"Cloud Academy is an enterprise training platform for the cloud, specifically public clouds. We offer guided learning experiences on AWS, Azure, Google Cloud and all the surrounding methodologies and technologies that you need to know and your teams need to know in order to leverage the full benefits of the cloud," explained Alex Brower, VP of Marketing at Cloud Academy, in this SYS-CON.tv interview at 21st Cloud Expo, held Oct 31 – Nov 2, 2017, at the Santa Clara Convention Center in Santa Clar...
Widespread fragmentation is stalling the growth of the IIoT and making it difficult for partners to work together. The number of software platforms, apps, hardware and connectivity standards is creating paralysis among businesses that are afraid of being locked into a solution. EdgeX Foundry is unifying the community around a common IoT edge framework and an ecosystem of interoperable components.
"MobiDev is a software development company and we do complex, custom software development for everybody from entrepreneurs to large enterprises," explained Alan Winters, U.S. Head of Business Development at MobiDev, in this SYS-CON.tv interview at 21st Cloud Expo, held Oct 31 – Nov 2, 2017, at the Santa Clara Convention Center in Santa Clara, CA.
"Akvelon is a software development company and we also provide consultancy services to folks who are looking to scale or accelerate their engineering roadmaps," explained Jeremiah Mothersell, Marketing Manager at Akvelon, in this SYS-CON.tv interview at 21st Cloud Expo, held Oct 31 – Nov 2, 2017, at the Santa Clara Convention Center in Santa Clara, CA.
Coca-Cola’s Google powered digital signage system lays the groundwork for a more valuable connection between Coke and its customers. Digital signs pair software with high-resolution displays so that a message can be changed instantly based on what the operator wants to communicate or sell. In their Day 3 Keynote at 21st Cloud Expo, Greg Chambers, Global Group Director, Digital Innovation, Coca-Cola, and Vidya Nagarajan, a Senior Product Manager at Google, discussed how from store operations and ...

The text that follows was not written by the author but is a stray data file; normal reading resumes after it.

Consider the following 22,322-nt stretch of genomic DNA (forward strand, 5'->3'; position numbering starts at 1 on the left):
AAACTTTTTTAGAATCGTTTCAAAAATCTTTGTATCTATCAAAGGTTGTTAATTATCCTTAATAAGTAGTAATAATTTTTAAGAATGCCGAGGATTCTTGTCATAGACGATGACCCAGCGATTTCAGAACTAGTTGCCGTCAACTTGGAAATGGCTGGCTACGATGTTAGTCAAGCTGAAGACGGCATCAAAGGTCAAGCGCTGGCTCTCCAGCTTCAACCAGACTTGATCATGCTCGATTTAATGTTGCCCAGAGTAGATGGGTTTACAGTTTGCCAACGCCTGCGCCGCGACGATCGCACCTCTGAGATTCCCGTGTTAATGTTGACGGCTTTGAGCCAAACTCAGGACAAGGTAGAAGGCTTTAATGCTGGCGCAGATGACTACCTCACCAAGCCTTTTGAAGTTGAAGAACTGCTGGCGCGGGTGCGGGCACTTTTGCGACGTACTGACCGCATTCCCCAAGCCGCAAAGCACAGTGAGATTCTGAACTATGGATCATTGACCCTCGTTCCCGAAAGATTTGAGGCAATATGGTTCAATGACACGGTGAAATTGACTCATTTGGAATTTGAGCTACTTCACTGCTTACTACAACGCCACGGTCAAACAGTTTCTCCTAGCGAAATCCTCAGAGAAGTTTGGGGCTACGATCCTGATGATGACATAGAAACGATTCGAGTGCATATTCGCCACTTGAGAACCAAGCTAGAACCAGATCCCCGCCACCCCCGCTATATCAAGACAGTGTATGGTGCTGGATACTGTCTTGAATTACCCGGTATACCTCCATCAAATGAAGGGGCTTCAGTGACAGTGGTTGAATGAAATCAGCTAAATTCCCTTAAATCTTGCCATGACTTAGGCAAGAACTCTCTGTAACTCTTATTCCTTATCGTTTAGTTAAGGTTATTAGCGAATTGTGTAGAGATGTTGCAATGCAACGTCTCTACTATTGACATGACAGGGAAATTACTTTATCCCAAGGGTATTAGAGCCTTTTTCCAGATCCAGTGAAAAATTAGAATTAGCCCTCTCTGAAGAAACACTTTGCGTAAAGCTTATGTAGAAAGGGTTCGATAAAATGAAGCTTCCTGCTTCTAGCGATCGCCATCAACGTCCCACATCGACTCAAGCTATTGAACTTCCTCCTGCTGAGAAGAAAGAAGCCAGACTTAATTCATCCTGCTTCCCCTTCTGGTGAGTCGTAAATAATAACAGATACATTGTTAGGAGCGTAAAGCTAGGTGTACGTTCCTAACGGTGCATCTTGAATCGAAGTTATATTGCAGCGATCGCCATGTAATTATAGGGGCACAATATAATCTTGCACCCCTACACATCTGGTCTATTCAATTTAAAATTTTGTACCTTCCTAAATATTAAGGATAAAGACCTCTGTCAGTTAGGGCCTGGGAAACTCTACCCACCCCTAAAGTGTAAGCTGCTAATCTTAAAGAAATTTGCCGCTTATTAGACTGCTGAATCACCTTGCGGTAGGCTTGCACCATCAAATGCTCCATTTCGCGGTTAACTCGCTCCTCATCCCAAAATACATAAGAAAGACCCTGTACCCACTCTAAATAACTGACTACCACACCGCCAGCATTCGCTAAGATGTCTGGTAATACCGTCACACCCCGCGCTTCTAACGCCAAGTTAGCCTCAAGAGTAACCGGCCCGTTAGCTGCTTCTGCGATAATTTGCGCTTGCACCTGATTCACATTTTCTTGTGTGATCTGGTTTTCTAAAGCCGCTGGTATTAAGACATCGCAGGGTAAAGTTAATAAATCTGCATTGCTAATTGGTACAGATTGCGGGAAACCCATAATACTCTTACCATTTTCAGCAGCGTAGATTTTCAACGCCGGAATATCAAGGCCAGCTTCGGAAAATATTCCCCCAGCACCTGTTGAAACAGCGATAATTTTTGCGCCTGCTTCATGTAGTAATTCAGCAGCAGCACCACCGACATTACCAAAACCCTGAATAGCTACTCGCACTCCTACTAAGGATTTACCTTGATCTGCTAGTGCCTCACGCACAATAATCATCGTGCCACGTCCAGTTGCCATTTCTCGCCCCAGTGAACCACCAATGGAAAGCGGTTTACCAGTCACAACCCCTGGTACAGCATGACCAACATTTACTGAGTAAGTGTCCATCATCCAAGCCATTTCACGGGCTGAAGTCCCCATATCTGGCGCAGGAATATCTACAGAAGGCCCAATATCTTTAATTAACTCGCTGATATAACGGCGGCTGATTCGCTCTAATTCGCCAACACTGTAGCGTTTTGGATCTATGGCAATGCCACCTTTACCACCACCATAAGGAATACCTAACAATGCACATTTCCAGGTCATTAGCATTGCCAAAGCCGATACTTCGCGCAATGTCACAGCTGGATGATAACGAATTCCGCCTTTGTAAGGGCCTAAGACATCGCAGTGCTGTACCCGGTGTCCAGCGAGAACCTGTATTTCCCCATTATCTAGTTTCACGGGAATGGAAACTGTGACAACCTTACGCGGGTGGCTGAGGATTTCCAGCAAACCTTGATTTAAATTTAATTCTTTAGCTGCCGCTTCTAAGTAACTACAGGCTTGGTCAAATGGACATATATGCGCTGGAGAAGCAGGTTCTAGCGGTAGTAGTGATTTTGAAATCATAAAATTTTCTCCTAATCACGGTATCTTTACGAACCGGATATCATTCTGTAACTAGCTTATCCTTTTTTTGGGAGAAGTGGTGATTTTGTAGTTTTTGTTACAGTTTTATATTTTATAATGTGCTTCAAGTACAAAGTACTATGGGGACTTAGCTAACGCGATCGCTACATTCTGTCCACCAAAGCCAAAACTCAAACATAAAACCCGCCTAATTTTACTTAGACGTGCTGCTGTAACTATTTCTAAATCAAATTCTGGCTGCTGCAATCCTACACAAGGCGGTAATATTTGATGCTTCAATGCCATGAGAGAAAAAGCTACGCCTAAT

"There's plenty of bandwidth out there but it's never in the right place. So what Cedexis does is uses data to work out the best pathways to get data from the origin to the person who wants to get it," explained Simon Jones, Evangelist and Head of Marketing at Cedexis, in this SYS-CON.tv interview at 21st Cloud Expo, held Oct 31 – Nov 2, 2017, at the Santa Clara Convention Center in Santa Clara, CA.
SYS-CON Events announced today that CrowdReviews.com has been named “Media Sponsor” of SYS-CON's 22nd International Cloud Expo, which will take place on June 5–7, 2018, at the Javits Center in New York City, NY. CrowdReviews.com is a transparent online platform for determining which products and services are the best based on the opinion of the crowd. The crowd consists of Internet users that have experienced products and services first-hand and have an interest in letting other potential buye...
SYS-CON Events announced today that Telecom Reseller has been named “Media Sponsor” of SYS-CON's 22nd International Cloud Expo, which will take place on June 5-7, 2018, at the Javits Center in New York, NY. Telecom Reseller reports on Unified Communications, UCaaS, BPaaS for enterprise and SMBs. They report extensively on both customer premises based solutions such as IP-PBX as well as cloud based and hosted platforms.